Sunday, September 29, 2013

Knots & Crosses by Ian Rankin: Inspector Rebus Series #1

Knots & Crosses is the first novel featuring Inspector Rebus that I read. It is also the first Rebus novel in the series by Scottish writer Ian Rankin. The series is much acclaimed and spans across some 17 books. I was just waiting to get my hands on the first book. Though the book is tagged as crime fiction or murder mystery, Ian Rankin had clarified that he had no intention to write one. Infact he never knew anything about crime novels. That contributes to the reading pleasure as the plot is refreshingly different from the standard fare available.

The story is set in Edinburgh, Scotland. When young girls are abducted and found murdered by a serial killer, a team is formed to nab the killer, of which John Rebus is also a part. Rebus is a longer in the department, aloof, chain smoker, hard drinker, womenizer and a divorcee. He is according to his boss, a good officer, but not the best. At the same time of killings he gets several mails with knots and crosses made of strings and match sticks along with messages that he cannot decipher. By the time he realize that these messages are clues about the murders and his mysterious past in army is far deeply involved with the murders than he thought, it was late. Will he be able to race against the ticking clock to prevent a looming personal disaster and nab the killer? Read the novel to know.

Knots & Crosses is a novel skillfully crafted with great style. Ian Rankin succeeds in baring the dark under belly of the tourist city of Edinburgh to the readers. The dark setting, looming terror and ominous atmosphere is captured realistically. Another master stroke is the characterization of John Rebus. He is not made a standard detective hero and has enough flaws and shades of grey around him to make him even a potential suspect in the minds of readers. The subplot involving his hypnotist brother also works as a wonderful layer on the main plot.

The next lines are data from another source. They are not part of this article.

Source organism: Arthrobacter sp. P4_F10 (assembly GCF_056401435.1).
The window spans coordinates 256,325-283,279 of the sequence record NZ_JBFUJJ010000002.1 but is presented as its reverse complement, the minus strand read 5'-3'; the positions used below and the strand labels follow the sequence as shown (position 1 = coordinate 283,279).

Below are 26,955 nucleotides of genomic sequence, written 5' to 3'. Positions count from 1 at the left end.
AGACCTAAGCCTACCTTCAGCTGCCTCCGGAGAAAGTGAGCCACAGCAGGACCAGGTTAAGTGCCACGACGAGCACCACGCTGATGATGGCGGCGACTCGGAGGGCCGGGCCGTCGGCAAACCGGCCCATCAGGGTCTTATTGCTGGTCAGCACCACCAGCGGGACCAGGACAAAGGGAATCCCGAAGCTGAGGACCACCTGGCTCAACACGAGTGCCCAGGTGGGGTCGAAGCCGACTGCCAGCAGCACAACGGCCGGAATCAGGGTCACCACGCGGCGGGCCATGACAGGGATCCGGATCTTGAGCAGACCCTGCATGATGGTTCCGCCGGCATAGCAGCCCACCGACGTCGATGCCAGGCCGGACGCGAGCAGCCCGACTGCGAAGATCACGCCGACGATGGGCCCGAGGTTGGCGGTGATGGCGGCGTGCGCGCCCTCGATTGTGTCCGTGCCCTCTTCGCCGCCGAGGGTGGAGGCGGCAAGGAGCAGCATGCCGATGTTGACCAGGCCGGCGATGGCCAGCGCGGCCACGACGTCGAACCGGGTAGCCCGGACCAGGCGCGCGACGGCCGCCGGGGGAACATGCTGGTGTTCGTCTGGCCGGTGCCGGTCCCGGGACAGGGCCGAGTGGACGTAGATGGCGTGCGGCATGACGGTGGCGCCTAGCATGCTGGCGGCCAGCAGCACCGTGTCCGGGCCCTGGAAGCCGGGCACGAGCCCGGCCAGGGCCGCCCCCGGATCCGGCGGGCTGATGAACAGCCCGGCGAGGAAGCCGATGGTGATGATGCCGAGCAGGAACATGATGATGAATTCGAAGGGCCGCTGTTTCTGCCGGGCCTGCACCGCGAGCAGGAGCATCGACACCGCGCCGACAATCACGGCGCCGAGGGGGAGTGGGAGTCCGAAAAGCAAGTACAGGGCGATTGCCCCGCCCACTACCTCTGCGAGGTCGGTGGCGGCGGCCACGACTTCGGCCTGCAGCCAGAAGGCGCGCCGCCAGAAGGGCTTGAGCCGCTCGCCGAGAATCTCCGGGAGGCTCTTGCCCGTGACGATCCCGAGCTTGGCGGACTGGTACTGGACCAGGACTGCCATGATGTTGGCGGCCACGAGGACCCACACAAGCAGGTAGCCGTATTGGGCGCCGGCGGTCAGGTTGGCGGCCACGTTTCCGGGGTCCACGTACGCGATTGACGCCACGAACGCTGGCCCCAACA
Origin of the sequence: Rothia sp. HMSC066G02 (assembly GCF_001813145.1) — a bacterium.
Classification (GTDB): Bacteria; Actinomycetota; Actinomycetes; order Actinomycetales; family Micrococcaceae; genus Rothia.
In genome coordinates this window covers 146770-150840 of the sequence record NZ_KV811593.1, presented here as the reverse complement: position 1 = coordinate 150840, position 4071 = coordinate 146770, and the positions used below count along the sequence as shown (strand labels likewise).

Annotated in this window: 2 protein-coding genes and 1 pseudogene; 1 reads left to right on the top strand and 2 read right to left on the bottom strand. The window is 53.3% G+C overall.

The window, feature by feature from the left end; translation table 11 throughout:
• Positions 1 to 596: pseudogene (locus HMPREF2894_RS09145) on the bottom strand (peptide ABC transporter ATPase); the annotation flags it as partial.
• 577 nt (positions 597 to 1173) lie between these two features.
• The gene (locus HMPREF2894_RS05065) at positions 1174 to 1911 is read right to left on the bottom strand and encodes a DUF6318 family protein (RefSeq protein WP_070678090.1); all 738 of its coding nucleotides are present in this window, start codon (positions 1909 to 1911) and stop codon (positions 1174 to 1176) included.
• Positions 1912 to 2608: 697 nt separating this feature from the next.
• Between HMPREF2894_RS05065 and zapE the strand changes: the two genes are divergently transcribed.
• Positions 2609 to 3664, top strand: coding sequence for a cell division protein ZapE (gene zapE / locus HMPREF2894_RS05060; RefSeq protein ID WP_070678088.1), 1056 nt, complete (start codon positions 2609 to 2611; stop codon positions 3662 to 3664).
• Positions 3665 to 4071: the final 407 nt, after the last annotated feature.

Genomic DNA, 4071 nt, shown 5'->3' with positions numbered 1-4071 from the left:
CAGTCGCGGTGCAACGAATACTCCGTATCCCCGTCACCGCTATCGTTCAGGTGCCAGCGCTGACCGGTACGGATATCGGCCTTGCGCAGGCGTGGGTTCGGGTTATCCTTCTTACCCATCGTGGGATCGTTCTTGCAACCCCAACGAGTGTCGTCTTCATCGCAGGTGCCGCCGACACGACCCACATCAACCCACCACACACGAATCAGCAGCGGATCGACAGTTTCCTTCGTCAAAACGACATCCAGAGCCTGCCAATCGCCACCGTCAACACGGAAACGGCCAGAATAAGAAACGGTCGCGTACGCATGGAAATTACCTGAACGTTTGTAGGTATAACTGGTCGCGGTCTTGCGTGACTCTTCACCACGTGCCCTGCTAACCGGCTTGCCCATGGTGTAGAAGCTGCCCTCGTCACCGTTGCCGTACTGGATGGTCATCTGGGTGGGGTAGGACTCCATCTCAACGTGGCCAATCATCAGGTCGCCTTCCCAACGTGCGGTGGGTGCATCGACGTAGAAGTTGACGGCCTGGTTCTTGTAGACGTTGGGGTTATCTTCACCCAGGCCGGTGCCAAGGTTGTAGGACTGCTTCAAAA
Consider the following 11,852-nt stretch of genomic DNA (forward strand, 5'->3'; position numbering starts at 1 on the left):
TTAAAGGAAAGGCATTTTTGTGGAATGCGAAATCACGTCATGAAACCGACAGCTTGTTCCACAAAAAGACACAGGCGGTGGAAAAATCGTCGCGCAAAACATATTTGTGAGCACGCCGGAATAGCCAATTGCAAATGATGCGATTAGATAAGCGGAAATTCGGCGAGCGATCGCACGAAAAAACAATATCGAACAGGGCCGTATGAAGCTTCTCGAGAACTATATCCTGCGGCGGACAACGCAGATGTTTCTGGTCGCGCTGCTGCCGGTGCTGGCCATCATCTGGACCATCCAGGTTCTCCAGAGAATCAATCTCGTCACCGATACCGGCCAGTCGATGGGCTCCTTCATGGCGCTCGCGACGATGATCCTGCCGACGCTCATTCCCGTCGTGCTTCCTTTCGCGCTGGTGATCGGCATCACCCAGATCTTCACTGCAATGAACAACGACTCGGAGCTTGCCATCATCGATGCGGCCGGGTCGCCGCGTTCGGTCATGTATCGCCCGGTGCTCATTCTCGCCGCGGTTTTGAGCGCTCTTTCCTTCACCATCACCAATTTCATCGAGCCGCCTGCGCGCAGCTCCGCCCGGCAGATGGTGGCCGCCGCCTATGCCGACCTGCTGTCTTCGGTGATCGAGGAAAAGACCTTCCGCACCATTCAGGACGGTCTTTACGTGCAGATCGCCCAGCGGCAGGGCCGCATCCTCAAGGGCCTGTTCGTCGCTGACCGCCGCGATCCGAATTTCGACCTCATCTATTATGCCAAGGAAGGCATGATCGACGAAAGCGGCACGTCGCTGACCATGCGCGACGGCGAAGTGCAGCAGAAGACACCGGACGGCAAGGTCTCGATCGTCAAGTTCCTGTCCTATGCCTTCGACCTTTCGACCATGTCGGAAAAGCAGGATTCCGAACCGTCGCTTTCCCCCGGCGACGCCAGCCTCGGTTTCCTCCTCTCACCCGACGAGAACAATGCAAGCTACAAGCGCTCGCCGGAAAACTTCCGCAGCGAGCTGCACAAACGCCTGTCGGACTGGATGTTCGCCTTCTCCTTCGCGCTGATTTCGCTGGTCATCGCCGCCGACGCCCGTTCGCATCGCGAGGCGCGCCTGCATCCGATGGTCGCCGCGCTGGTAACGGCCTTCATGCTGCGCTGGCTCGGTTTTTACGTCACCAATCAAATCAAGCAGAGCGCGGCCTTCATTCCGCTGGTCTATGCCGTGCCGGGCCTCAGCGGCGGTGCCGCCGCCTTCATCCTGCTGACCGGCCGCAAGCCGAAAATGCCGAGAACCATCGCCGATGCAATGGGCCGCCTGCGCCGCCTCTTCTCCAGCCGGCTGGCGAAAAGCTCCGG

(Spoiler alert) As I told first, Rankin did not write this as a mystery novel. This is evident because Inspector Rebus does not actually detects the killer by himself! He turns out more to be a pawn in the game of Knots & Crosses played by a villain from his suppressed past. Also there is no scope in the story for the reader to do a guess work about the identity of the killer as he does not appear in the story before his is revealed as the killer. But these points in no way effects the thrill of the novel. After reading Knots & Crosses, I have decided to read all the successive Rebus mysteries. Hope they are as good...

Saturday, September 28, 2013

The Lowland by Jhumpa Lahiri

The Lowland by Jhumpa Lahiri is one of the most anticipated books of the recent times. After the release of three highly acclaimed books, Interpreter of Maladies which won a Pulitzer, Unaccustomed Earth and The Namesake, readers all round the world were waiting with bated breath for the next book from her. Another reason for the excitement is the news of The Lowland being short listed for the prestigious Booker Prize. An author of Indian origin living in the USA, the plot of her previous novel and stories invariably deals with the life of Indian immigrants in the USA. But in The Lowland, she tries a much more bigger canvas.

(Spoiler alert) The Lowland starts by introducing readers to a pair of brothers living in Tollygunge, Calcutta, who physically resemble each other, but are as varied as chalk and cheese in character and temperament. Subhash, the elder one is a mother's boy and rather the shy kind, but Udayan is more outgoing and is the risk taker. Still they are inseparable in their childhood, with Udayan dragging his brother into all the adventures that he partake. Growing up, studying in different colleges, they starts moving away from each other- Subhash goes to US for further studies and Udayan takes an active interest in politics and is drawn towards Naxals. They interact through letters and Subhash comes to know that Udayan, against their parent's wishes, is married to a girl whom he loved, Gauri.